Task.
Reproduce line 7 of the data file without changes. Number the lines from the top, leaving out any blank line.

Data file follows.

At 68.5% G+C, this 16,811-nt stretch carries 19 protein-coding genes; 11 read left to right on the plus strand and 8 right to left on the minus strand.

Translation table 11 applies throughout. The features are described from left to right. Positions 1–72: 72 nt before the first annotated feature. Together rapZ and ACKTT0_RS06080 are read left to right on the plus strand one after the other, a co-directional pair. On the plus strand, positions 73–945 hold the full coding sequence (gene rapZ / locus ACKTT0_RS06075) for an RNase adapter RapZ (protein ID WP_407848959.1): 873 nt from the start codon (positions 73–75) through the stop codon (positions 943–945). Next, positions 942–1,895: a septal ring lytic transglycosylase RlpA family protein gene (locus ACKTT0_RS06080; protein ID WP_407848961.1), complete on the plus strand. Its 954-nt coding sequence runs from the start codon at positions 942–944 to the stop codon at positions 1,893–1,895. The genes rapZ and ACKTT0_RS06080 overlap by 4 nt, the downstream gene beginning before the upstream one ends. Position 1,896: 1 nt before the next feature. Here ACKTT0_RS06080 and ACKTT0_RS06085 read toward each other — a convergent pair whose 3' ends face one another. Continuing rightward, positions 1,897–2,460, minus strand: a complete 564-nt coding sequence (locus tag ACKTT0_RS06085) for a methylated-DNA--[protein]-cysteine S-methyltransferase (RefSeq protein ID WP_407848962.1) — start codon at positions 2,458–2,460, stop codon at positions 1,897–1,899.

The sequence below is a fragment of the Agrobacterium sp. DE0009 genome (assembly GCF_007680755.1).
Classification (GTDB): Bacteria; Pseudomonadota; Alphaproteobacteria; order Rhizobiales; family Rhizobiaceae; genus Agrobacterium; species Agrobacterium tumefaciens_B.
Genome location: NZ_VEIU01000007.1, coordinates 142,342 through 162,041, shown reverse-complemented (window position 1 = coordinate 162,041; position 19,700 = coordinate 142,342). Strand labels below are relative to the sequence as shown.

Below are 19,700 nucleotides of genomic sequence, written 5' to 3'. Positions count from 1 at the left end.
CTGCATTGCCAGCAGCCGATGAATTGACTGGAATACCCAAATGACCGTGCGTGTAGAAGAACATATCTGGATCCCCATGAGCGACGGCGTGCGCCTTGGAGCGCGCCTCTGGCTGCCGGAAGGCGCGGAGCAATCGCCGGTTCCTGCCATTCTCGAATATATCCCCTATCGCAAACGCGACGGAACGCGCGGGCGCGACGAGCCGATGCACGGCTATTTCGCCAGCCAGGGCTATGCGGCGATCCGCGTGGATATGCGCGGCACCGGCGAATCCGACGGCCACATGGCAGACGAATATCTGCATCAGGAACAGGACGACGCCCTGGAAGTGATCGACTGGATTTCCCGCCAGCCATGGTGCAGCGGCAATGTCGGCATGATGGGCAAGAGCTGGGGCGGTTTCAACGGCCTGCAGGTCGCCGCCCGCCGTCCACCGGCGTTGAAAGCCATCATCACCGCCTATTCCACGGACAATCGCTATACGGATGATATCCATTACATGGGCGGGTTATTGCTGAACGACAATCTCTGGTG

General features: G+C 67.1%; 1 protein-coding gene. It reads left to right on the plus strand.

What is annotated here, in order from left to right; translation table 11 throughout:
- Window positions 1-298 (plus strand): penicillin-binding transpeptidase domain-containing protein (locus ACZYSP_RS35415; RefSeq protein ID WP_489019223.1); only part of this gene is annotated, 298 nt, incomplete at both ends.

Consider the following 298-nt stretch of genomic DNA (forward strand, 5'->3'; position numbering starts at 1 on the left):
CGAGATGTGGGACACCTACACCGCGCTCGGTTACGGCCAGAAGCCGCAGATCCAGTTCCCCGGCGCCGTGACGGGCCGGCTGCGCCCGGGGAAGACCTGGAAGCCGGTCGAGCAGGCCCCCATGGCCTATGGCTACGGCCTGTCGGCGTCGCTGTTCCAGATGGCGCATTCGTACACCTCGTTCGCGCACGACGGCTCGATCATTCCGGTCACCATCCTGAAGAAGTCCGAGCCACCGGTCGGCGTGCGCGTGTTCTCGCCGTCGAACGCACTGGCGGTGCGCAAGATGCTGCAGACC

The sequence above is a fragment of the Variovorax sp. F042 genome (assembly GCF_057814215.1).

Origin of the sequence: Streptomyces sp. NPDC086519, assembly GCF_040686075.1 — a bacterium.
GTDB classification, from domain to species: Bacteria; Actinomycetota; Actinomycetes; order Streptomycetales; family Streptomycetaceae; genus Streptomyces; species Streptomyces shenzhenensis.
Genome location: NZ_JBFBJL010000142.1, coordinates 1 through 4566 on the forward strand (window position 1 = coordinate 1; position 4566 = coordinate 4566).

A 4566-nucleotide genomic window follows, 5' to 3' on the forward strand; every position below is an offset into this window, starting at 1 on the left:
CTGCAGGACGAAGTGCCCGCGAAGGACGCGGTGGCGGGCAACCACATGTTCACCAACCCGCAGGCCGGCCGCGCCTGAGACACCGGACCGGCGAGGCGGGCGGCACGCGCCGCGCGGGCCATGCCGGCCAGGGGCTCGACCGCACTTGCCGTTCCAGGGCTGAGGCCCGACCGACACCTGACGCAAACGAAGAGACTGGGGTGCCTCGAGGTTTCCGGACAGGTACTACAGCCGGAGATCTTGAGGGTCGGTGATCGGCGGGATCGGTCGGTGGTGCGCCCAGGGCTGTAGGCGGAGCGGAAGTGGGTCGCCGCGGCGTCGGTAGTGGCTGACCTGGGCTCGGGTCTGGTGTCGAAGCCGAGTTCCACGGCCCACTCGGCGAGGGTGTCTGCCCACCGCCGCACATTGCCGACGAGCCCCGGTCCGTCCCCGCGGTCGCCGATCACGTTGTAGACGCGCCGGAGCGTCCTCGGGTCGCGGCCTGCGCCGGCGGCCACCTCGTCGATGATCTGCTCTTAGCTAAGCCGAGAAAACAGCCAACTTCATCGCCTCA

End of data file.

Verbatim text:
CTGCATTGCCAGCAGCCGATGAATTGACTGGAATACCCAAATGACCGTGCGTGTAGAAGAACATATCTGGATCCCCATGAGCGACGGCGTGCGCCTTGGAGCGCGCCTCTGGCTGCCGGAAGGCGCGGAGCAATCGCCGGTTCCTGCCATTCTCGAATATATCCCCTATCGCAAACGCGACGGAACGCGCGGGCGCGACGAGCCGATGCACGGCTATTTCGCCAGCCAGGGCTATGCGGCGATCCGCGTGGATATGCGCGGCACCGGCGAATCCGACGGCCACATGGCAGACGAATATCTGCATCAGGAACAGGACGACGCCCTGGAAGTGATCGACTGGATTTCCCGCCAGCCATGGTGCAGCGGCAATGTCGGCATGATGGGCAAGAGCTGGGGCGGTTTCAACGGCCTGCAGGTCGCCGCCCGCCGTCCACCGGCGTTGAAAGCCATCATCACCGCCTATTCCACGGACAATCGCTATACGGATGATATCCATTACATGGGCGGGTTATTGCTGAACGACAATCTCTGGTG